How would your business cope if one of your team unexpectedly left? Is what they do and how they do it walking out the door with them? If a technical disaster occurs, such as a computer system crash, do you know for a fact that your data recovery procedure works? And is your business prepared for winning that big contract, that is, will your systems (or lack of) cope with a sudden upturn of workload? Will your client suffer from your “delivery gap”?
In my previous articles we looked at the first two steps in a simple five step process to achieve greater efficiency, better productivity and communication within your team, and how to get back some of that lost revenue. Here we will look at step three: building accountability First, let’s look at the structure of effective systems. It is what we call “the 4 P’s” – policy, process, procedure and props.
Through effective communication about systems, your team will truly be involved and develop a sense of ownership – the foundation for accountability.
Policy – Your organisational business rules – how you want your business to run. A policy generally begins with, “we always….” For example, “we always reply to an enquiry within 24 hours of first contact.”
Process – This is what we do. The steps we take to ensure that we follow our organisational policies.
Procedure – This is how we perform the process (how we do each step). It is the detail behind the process.
Prop – These are “things” we use to assist us to perform the procedure and ultimately the policy, for example phone script, checklist, template, signs, the yellow line on the factory floor.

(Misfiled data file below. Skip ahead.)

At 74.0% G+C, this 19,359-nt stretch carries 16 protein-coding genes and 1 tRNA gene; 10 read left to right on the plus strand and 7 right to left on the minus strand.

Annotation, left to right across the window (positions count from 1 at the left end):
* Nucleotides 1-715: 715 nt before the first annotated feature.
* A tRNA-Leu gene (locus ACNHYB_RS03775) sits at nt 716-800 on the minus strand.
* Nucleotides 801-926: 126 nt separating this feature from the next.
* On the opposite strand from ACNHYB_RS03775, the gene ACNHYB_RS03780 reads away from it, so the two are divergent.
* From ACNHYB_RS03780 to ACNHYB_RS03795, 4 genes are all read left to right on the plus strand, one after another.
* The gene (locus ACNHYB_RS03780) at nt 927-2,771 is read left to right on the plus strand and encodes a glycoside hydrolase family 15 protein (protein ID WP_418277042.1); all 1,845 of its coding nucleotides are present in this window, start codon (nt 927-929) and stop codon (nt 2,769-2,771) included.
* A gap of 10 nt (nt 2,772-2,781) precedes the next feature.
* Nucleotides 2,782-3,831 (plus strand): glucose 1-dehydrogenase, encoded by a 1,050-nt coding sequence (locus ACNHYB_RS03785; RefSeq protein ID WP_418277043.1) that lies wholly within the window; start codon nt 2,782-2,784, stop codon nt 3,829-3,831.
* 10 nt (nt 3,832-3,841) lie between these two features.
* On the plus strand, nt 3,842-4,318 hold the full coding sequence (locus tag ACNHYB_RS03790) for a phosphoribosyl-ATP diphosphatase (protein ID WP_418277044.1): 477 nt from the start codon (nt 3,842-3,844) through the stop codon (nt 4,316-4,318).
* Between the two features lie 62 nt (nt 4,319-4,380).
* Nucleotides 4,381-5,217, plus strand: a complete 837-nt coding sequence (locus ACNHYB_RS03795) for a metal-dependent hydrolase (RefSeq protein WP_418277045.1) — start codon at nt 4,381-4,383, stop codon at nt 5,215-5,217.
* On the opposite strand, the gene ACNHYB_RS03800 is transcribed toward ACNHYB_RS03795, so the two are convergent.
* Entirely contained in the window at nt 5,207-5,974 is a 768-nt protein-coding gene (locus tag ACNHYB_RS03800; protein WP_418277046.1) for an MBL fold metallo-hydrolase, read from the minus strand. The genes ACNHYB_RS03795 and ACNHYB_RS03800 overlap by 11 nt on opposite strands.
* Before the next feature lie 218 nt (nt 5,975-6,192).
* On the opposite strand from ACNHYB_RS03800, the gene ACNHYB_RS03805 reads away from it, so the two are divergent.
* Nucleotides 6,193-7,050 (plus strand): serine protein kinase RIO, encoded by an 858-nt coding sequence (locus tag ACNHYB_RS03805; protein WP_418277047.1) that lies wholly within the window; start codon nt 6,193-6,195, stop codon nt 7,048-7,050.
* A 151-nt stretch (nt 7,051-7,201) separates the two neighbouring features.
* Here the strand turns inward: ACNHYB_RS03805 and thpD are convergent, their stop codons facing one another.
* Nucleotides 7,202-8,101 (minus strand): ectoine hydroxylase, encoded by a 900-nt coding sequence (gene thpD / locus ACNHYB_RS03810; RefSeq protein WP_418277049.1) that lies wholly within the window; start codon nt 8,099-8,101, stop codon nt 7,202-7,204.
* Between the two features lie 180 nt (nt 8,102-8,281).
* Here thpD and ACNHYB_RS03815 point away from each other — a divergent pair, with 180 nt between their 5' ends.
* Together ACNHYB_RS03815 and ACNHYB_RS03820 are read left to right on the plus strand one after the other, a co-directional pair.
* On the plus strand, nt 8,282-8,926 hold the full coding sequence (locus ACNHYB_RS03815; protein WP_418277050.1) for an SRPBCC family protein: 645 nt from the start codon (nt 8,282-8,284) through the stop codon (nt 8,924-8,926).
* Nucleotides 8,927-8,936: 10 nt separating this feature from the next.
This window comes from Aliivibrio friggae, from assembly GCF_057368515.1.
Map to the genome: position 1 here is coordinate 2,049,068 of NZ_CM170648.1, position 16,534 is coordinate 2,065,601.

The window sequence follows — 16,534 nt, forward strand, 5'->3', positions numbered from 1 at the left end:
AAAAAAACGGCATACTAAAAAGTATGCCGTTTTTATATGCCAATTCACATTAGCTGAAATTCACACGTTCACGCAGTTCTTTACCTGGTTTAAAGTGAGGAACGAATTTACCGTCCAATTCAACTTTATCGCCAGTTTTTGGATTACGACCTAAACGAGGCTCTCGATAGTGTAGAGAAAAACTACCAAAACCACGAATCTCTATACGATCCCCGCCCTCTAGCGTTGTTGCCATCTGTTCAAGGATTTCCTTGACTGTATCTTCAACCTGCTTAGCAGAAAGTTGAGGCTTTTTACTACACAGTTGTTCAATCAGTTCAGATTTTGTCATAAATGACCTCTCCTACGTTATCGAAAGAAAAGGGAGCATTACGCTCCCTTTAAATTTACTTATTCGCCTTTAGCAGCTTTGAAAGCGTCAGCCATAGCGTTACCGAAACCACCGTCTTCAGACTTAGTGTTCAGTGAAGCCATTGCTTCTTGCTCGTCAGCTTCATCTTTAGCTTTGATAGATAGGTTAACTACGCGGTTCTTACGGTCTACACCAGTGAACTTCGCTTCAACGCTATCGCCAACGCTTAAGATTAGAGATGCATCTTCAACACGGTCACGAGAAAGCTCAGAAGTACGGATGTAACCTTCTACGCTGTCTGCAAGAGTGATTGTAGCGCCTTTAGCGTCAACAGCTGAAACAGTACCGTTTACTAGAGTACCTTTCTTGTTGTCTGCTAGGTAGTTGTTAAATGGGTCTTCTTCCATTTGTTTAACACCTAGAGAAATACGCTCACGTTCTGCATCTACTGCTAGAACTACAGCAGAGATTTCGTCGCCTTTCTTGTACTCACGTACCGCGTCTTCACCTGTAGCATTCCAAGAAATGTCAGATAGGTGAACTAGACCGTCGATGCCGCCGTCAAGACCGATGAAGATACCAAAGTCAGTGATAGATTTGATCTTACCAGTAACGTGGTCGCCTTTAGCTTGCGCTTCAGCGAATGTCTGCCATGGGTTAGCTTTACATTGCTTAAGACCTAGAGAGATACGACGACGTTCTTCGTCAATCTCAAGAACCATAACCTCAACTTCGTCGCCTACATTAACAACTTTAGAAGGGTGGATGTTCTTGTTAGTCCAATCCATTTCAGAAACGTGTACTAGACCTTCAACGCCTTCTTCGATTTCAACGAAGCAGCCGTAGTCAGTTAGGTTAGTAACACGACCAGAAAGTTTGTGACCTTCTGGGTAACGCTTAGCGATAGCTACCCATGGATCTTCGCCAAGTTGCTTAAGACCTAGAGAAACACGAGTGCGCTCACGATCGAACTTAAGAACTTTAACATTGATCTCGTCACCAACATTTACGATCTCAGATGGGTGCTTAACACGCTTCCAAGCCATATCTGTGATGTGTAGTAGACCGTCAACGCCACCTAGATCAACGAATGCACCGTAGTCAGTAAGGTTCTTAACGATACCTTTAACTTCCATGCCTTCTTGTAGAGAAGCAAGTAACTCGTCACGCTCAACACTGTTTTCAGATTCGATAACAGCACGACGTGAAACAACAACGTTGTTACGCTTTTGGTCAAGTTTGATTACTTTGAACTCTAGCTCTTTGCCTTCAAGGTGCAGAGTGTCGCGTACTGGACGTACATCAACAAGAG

Most operational manuals do not clearly differentiate these four components of systems, making it difficult to access just the information you are looking for.
There are two other crucial components, without which the 4 P’s would have little benefit: management and communication. Without a way to manage through your systems, they could easily become outdated and useless. We need to manage the business through the system, refining it and improving it where necessary – no exceptions, no “just this once” mentality. Make the systems better, and that’s what your team will grow to rely on. By involving them in this process, their personal sense of accountability will grow.
Through effective communication about systems, your team will truly be involved and develop a sense of ownership – the foundation for accountability. Through taking ownership of the systems, your team will naturally feel accountable. Your business systems will be owned by everyone in your business – they won’t be sitting up there on the trophy shelf at the back of your office.
So, how do we put this into practice? We involve your whole team, bringing together the people who are actually responsible for doing the work, the people who are consulted or who contribute in order to complete the work, and the people who need to be informed about the work (the RACI model).
From each of these perspectives we identify risks – things that could go wrong or do go wrong – and benefits that could be achieved.
With these key people agreeing on the, “one best way of doing it,” you’ll see the beginnings of real ownership and accountability across the business.